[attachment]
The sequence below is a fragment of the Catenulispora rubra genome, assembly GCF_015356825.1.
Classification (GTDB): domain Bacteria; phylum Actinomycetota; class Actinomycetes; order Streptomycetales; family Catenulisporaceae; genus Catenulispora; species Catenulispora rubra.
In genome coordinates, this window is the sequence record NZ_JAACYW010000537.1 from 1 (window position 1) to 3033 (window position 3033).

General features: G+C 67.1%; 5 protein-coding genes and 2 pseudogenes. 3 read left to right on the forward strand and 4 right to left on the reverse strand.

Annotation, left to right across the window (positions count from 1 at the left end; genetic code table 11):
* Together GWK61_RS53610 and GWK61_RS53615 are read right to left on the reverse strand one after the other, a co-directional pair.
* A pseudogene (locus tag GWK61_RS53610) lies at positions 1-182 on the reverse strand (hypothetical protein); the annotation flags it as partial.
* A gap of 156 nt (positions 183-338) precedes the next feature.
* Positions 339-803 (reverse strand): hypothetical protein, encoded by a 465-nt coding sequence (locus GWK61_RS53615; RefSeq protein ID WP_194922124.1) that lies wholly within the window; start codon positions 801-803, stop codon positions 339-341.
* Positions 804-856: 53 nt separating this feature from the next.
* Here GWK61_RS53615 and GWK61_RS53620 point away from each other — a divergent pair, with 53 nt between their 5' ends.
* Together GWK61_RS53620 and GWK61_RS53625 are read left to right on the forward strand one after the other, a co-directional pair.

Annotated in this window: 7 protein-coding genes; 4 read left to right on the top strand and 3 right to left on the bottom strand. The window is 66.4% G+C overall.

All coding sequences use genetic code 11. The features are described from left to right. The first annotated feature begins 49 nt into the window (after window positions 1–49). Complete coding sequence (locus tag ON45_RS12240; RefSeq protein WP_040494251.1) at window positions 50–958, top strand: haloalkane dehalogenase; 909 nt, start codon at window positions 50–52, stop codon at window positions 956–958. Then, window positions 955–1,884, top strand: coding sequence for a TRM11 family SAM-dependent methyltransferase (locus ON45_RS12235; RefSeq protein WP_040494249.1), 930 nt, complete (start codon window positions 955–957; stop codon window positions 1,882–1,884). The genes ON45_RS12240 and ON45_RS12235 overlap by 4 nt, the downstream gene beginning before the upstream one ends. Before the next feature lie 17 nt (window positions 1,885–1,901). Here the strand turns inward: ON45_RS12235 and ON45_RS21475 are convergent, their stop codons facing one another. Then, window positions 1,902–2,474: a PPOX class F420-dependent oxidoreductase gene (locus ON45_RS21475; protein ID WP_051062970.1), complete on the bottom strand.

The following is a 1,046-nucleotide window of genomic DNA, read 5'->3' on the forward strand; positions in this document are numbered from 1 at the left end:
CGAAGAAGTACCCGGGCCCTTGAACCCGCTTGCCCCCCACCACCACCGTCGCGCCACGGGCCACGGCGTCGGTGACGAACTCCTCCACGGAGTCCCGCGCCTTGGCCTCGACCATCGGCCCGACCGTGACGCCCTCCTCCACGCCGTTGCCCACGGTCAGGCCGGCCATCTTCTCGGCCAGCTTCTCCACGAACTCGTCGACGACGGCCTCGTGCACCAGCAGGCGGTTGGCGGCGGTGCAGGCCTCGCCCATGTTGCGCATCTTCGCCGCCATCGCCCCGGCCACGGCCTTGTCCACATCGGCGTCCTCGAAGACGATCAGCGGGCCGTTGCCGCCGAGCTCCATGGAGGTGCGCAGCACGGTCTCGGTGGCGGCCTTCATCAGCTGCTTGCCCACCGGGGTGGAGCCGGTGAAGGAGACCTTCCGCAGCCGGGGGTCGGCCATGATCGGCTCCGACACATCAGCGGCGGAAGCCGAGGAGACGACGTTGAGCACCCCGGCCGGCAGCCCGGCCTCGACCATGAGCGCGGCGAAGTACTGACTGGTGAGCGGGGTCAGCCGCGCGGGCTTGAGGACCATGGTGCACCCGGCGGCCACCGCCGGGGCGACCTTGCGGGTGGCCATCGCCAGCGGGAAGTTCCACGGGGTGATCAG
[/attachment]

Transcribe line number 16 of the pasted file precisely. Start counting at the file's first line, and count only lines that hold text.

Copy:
CGAAGAAGTACCCGGGCCCTTGAACCCGCTTGCCCCCCACCACCACCGTCGCGCCACGGGCCACGGCGTCGGTGACGAACTCCTCCACGGAGTCCCGCGCCTTGGCCTCGACCATCGGCCCGACCGTGACGCCCTCCTCCACGCCGTTGCCCACGGTCAGGCCGGCCATCTTCTCGGCCAGCTTCTCCACGAACTCGTCGACGACGGCCTCGTGCACCAGCAGGCGGTTGGCGGCGGTGCAGGCCTCGCCCATGTTGCGCATCTTCGCCGCCATCGCCCCGGCCACGGCCTTGTCCACATCGGCGTCCTCGAAGACGATCAGCGGGCCGTTGCCGCCGAGCTCCATGGAGGTGCGCAGCACGGTCTCGGTGGCGGCCTTCATCAGCTGCTTGCCCACCGGGGTGGAGCCGGTGAAGGAGACCTTCCGCAGCCGGGGGTCGGCCATGATCGGCTCCGACACATCAGCGGCGGAAGCCGAGGAGACGACGTTGAGCACCCCGGCCGGCAGCCCGGCCTCGACCATGAGCGCGGCGAAGTACTGACTGGTGAGCGGGGTCAGCCGCGCGGGCTTGAGGACCATGGTGCACCCGGCGGCCACCGCCGGGGCGACCTTGCGGGTGGCCATCGCCAGCGGGAAGTTCCACGGGGTGATCAG